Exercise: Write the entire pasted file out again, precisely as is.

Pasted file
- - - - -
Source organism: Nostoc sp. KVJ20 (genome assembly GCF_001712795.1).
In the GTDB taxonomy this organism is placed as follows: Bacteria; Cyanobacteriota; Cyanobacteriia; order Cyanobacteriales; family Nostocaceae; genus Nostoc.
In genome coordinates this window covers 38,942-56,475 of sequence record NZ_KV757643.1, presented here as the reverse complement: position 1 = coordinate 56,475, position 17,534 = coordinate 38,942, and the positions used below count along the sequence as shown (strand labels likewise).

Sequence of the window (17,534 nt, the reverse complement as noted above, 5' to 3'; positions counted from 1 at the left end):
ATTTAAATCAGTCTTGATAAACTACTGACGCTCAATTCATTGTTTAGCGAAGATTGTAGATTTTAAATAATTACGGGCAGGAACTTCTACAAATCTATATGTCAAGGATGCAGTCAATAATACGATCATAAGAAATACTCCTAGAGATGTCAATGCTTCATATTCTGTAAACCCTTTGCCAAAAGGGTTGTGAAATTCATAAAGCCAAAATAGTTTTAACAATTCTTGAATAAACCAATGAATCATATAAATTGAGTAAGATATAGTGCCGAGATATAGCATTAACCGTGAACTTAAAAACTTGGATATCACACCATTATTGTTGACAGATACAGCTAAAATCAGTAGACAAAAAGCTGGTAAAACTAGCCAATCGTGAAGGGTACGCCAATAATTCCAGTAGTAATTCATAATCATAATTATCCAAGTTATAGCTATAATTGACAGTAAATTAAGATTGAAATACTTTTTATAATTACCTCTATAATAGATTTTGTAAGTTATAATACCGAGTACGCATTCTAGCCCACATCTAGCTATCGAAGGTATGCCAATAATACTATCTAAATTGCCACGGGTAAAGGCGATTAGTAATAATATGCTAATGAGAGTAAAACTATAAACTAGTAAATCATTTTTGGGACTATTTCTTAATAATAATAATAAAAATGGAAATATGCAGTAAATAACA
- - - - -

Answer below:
Source organism: Nostoc sp. KVJ20 (genome assembly GCF_001712795.1).
In the GTDB taxonomy this organism is placed as follows: Bacteria; Cyanobacteriota; Cyanobacteriia; order Cyanobacteriales; family Nostocaceae; genus Nostoc.
In genome coordinates this window covers 38,942-56,475 of sequence record NZ_KV757643.1, presented here as the reverse complement: position 1 = coordinate 56,475, position 17,534 = coordinate 38,942, and the positions used below count along the sequence as shown (strand labels likewise).

Sequence of the window (17,534 nt, the reverse complement as noted above, 5' to 3'; positions counted from 1 at the left end):
ATTTAAATCAGTCTTGATAAACTACTGACGCTCAATTCATTGTTTAGCGAAGATTGTAGATTTTAAATAATTACGGGCAGGAACTTCTACAAATCTATATGTCAAGGATGCAGTCAATAATACGATCATAAGAAATACTCCTAGAGATGTCAATGCTTCATATTCTGTAAACCCTTTGCCAAAAGGGTTGTGAAATTCATAAAGCCAAAATAGTTTTAACAATTCTTGAATAAACCAATGAATCATATAAATTGAGTAAGATATAGTGCCGAGATATAGCATTAACCGTGAACTTAAAAACTTGGATATCACACCATTATTGTTGACAGATACAGCTAAAATCAGTAGACAAAAAGCTGGTAAAACTAGCCAATCGTGAAGGGTACGCCAATAATTCCAGTAGTAATTCATAATCATAATTATCCAAGTTATAGCTATAATTGACAGTAAATTAAGATTGAAATACTTTTTATAATTACCTCTATAATAGATTTTGTAAGTTATAATACCGAGTACGCATTCTAGCCCACATCTAGCTATCGAAGGTATGCCAATAATACTATCTAAATTGCCACGGGTAAAGGCGATTAGTAATAATATGCTAATGAGAGTAAAACTATAAACTAGTAAATCATTTTTGGGACTATTTCTTAATAATAATAATAAAAATGGAAATATGCAGTAAATAACA